Section 1: the big picture
Section 2: Why was Ancient Medicine so important when they didn’t even know what made people sick?
Section 3: Why didn’t medicine improve during the Middle Ages?
Section 4: Why was the Medical Renaissance important when it didn’t make anyone healthier?
Section 5: Medicine in 1800: on the brink of progress
Section 6: Fighting disease after 1800 – which medical hero deserves the statue of honour?
Section 7: Public Health after 1800 - When did it finally improve – and why?
Section 8: Surgery after 1800 - Why has there been such a revolution in surgery – and why was there opposition at first?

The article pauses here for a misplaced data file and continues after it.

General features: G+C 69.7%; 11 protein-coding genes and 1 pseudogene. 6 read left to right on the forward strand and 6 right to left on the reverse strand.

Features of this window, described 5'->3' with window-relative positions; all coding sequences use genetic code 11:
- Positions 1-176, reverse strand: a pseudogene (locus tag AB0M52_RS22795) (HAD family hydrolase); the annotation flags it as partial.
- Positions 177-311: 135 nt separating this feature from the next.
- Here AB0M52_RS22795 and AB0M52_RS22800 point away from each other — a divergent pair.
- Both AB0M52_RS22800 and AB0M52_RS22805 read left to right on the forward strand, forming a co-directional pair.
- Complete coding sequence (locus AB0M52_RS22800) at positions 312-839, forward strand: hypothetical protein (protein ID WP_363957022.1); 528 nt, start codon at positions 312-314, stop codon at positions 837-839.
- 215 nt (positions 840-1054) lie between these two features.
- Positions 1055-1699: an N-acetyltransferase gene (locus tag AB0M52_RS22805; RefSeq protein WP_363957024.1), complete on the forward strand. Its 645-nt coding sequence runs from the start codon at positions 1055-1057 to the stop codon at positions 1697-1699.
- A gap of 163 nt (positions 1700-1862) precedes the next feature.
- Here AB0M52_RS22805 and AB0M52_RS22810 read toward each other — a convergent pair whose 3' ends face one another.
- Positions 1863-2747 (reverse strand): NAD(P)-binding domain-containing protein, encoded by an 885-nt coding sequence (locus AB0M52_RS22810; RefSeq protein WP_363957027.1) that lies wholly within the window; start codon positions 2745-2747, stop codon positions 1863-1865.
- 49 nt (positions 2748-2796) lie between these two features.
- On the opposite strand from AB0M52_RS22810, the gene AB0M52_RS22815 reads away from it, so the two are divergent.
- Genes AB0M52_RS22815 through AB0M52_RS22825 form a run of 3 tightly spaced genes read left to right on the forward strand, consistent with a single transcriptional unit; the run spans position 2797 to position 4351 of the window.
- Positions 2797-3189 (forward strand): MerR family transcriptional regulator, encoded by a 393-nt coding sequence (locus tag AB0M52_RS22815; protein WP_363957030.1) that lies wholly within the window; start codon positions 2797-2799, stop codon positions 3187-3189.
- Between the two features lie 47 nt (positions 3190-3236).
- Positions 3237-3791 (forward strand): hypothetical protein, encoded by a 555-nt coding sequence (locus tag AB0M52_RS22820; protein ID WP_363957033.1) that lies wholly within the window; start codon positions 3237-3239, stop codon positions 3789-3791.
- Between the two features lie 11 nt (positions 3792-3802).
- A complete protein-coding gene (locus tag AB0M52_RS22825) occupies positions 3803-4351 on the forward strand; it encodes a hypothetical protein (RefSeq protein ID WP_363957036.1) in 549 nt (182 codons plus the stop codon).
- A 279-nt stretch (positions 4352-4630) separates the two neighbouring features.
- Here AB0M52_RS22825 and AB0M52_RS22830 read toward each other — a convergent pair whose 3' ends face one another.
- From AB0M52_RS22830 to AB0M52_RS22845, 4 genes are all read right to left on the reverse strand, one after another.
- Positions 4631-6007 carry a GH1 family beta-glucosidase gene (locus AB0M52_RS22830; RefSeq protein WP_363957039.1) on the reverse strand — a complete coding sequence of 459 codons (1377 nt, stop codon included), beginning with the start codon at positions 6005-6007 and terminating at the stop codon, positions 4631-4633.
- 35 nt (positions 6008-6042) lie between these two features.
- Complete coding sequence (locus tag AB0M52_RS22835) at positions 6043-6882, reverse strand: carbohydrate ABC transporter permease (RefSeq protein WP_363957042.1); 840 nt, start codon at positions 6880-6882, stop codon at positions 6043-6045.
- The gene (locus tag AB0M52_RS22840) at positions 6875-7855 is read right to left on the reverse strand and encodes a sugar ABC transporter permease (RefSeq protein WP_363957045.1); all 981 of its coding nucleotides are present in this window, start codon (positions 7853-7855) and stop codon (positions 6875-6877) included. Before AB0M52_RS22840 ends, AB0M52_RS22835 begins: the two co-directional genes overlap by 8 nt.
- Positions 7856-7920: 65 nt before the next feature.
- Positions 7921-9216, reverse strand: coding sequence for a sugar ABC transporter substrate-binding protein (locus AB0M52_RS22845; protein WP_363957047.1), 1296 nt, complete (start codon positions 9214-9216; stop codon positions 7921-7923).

Section 9: Is Florence Nightingale the only woman in medicine worth remembering?
Section 10: Conclusion and overview of themes, periods, factors and individuals
Meet the Examiner spreads show students how to tackle the specific types of questions in the awarding body’s examinations. AQA examiners and markers have been involved from the outset in planning and checking this course.
Smarter Revision units, built up from the beginning of the book, enable students to build their learning from the outset, using a range of techniques such as Memory Maps (recording key features of each period), Living Graphs (recording the development of themes across time), Role of Individual Charts, Concept maps (for charting the inter-play of factors), Road maps, Digital Camera revision activities etc.
A strong sense of overview using Medical Moments in Time spreads showing key medical features of 200AD, 1348, 1665, 1848 and 1935.
A strong visual design, increasing the accessibility of the material.